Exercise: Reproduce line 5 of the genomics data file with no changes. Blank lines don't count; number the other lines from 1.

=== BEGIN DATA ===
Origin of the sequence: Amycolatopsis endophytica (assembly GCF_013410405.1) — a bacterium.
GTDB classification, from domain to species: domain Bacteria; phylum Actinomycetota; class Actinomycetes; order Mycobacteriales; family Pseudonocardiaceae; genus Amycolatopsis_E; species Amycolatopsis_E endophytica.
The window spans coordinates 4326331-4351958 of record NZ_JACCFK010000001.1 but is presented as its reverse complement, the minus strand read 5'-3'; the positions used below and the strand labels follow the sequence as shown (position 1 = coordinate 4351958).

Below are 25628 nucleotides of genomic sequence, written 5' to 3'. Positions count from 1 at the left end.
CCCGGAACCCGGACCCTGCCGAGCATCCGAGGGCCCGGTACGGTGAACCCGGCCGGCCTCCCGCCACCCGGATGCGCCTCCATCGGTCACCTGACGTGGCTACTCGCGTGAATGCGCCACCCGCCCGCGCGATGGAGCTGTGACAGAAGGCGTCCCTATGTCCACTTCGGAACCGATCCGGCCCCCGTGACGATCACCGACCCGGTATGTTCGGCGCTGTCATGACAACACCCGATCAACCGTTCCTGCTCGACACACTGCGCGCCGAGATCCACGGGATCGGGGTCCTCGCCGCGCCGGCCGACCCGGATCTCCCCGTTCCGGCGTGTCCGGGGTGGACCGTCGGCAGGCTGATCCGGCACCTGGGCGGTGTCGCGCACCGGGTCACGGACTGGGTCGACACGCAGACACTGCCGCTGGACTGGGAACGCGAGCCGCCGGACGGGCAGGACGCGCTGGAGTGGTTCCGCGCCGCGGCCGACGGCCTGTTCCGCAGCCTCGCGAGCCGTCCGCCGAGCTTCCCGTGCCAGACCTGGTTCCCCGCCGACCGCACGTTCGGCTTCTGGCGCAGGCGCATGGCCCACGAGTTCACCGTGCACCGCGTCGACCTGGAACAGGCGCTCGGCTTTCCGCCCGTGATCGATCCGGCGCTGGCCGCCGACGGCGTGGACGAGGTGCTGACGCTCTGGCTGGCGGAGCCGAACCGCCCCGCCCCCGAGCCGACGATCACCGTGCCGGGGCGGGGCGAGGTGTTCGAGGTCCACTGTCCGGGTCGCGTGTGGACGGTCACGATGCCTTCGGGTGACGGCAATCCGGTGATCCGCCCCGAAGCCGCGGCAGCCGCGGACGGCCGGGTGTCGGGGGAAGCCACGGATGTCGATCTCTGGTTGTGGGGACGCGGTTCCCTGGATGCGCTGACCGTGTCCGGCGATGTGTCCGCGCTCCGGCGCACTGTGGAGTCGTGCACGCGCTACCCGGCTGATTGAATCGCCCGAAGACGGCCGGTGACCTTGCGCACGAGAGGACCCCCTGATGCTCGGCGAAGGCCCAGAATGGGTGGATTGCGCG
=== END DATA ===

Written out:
CCCGGAACCCGGACCCTGCCGAGCATCCGAGGGCCCGGTACGGTGAACCCGGCCGGCCTCCCGCCACCCGGATGCGCCTCCATCGGTCACCTGACGTGGCTACTCGCGTGAATGCGCCACCCGCCCGCGCGATGGAGCTGTGACAGAAGGCGTCCCTATGTCCACTTCGGAACCGATCCGGCCCCCGTGACGATCACCGACCCGGTATGTTCGGCGCTGTCATGACAACACCCGATCAACCGTTCCTGCTCGACACACTGCGCGCCGAGATCCACGGGATCGGGGTCCTCGCCGCGCCGGCCGACCCGGATCTCCCCGTTCCGGCGTGTCCGGGGTGGACCGTCGGCAGGCTGATCCGGCACCTGGGCGGTGTCGCGCACCGGGTCACGGACTGGGTCGACACGCAGACACTGCCGCTGGACTGGGAACGCGAGCCGCCGGACGGGCAGGACGCGCTGGAGTGGTTCCGCGCCGCGGCCGACGGCCTGTTCCGCAGCCTCGCGAGCCGTCCGCCGAGCTTCCCGTGCCAGACCTGGTTCCCCGCCGACCGCACGTTCGGCTTCTGGCGCAGGCGCATGGCCCACGAGTTCACCGTGCACCGCGTCGACCTGGAACAGGCGCTCGGCTTTCCGCCCGTGATCGATCCGGCGCTGGCCGCCGACGGCGTGGACGAGGTGCTGACGCTCTGGCTGGCGGAGCCGAACCGCCCCGCCCCCGAGCCGACGATCACCGTGCCGGGGCGGGGCGAGGTGTTCGAGGTCCACTGTCCGGGTCGCGTGTGGACGGTCACGATGCCTTCGGGTGACGGCAATCCGGTGATCCGCCCCGAAGCCGCGGCAGCCGCGGACGGCCGGGTGTCGGGGGAAGCCACGGATGTCGATCTCTGGTTGTGGGGACGCGGTTCCCTGGATGCGCTGACCGTGTCCGGCGATGTGTCCGCGCTCCGGCGCACTGTGGAGTCGTGCACGCGCTACCCGGCTGATTGAATCGCCCGAAGACGGCCGGTGACCTTGCGCACGAGAGGACCCCCTGATGCTCGGCGAAGGCCCAGAATGGGTGGATTGCGCG